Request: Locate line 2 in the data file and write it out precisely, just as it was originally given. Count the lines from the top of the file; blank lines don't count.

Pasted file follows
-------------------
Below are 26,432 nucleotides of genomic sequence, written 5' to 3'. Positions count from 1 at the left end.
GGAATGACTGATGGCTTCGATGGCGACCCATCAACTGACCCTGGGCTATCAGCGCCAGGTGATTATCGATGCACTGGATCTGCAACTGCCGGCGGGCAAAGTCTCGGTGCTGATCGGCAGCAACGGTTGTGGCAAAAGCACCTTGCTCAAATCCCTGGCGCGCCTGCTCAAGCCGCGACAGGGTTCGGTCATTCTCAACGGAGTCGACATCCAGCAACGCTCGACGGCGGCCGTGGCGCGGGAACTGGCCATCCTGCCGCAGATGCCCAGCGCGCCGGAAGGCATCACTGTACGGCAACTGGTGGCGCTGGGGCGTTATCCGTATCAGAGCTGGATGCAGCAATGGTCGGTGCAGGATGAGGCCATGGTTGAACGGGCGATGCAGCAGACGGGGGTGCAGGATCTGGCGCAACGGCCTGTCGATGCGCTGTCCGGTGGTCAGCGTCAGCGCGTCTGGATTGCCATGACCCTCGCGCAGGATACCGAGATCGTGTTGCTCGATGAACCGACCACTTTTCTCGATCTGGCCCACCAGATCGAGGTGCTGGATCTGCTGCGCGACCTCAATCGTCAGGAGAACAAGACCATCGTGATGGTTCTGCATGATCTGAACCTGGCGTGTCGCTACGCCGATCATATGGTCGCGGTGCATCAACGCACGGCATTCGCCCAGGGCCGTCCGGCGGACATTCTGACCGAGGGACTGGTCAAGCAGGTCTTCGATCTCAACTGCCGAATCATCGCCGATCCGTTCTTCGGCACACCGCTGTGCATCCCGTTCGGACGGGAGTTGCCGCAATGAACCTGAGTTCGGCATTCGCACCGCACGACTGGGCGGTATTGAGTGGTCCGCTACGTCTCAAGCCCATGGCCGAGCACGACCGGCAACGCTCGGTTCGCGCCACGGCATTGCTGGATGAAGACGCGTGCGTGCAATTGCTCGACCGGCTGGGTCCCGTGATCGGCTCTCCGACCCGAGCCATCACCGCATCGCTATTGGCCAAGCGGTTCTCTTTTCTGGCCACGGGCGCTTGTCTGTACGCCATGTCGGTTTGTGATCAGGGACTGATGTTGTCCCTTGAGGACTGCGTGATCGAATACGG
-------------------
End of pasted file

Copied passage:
GGAATGACTGATGGCTTCGATGGCGACCCATCAACTGACCCTGGGCTATCAGCGCCAGGTGATTATCGATGCACTGGATCTGCAACTGCCGGCGGGCAAAGTCTCGGTGCTGATCGGCAGCAACGGTTGTGGCAAAAGCACCTTGCTCAAATCCCTGGCGCGCCTGCTCAAGCCGCGACAGGGTTCGGTCATTCTCAACGGAGTCGACATCCAGCAACGCTCGACGGCGGCCGTGGCGCGGGAACTGGCCATCCTGCCGCAGATGCCCAGCGCGCCGGAAGGCATCACTGTACGGCAACTGGTGGCGCTGGGGCGTTATCCGTATCAGAGCTGGATGCAGCAATGGTCGGTGCAGGATGAGGCCATGGTTGAACGGGCGATGCAGCAGACGGGGGTGCAGGATCTGGCGCAACGGCCTGTCGATGCGCTGTCCGGTGGTCAGCGTCAGCGCGTCTGGATTGCCATGACCCTCGCGCAGGATACCGAGATCGTGTTGCTCGATGAACCGACCACTTTTCTCGATCTGGCCCACCAGATCGAGGTGCTGGATCTGCTGCGCGACCTCAATCGTCAGGAGAACAAGACCATCGTGATGGTTCTGCATGATCTGAACCTGGCGTGTCGCTACGCCGATCATATGGTCGCGGTGCATCAACGCACGGCATTCGCCCAGGGCCGTCCGGCGGACATTCTGACCGAGGGACTGGTCAAGCAGGTCTTCGATCTCAACTGCCGAATCATCGCCGATCCGTTCTTCGGCACACCGCTGTGCATCCCGTTCGGACGGGAGTTGCCGCAATGAACCTGAGTTCGGCATTCGCACCGCACGACTGGGCGGTATTGAGTGGTCCGCTACGTCTCAAGCCCATGGCCGAGCACGACCGGCAACGCTCGGTTCGCGCCACGGCATTGCTGGATGAAGACGCGTGCGTGCAATTGCTCGACCGGCTGGGTCCCGTGATCGGCTCTCCGACCCGAGCCATCACCGCATCGCTATTGGCCAAGCGGTTCTCTTTTCTGGCCACGGGCGCTTGTCTGTACGCCATGTCGGTTTGTGATCAGGGACTGATGTTGTCCCTTGAGGACTGCGTGATCGAATACGG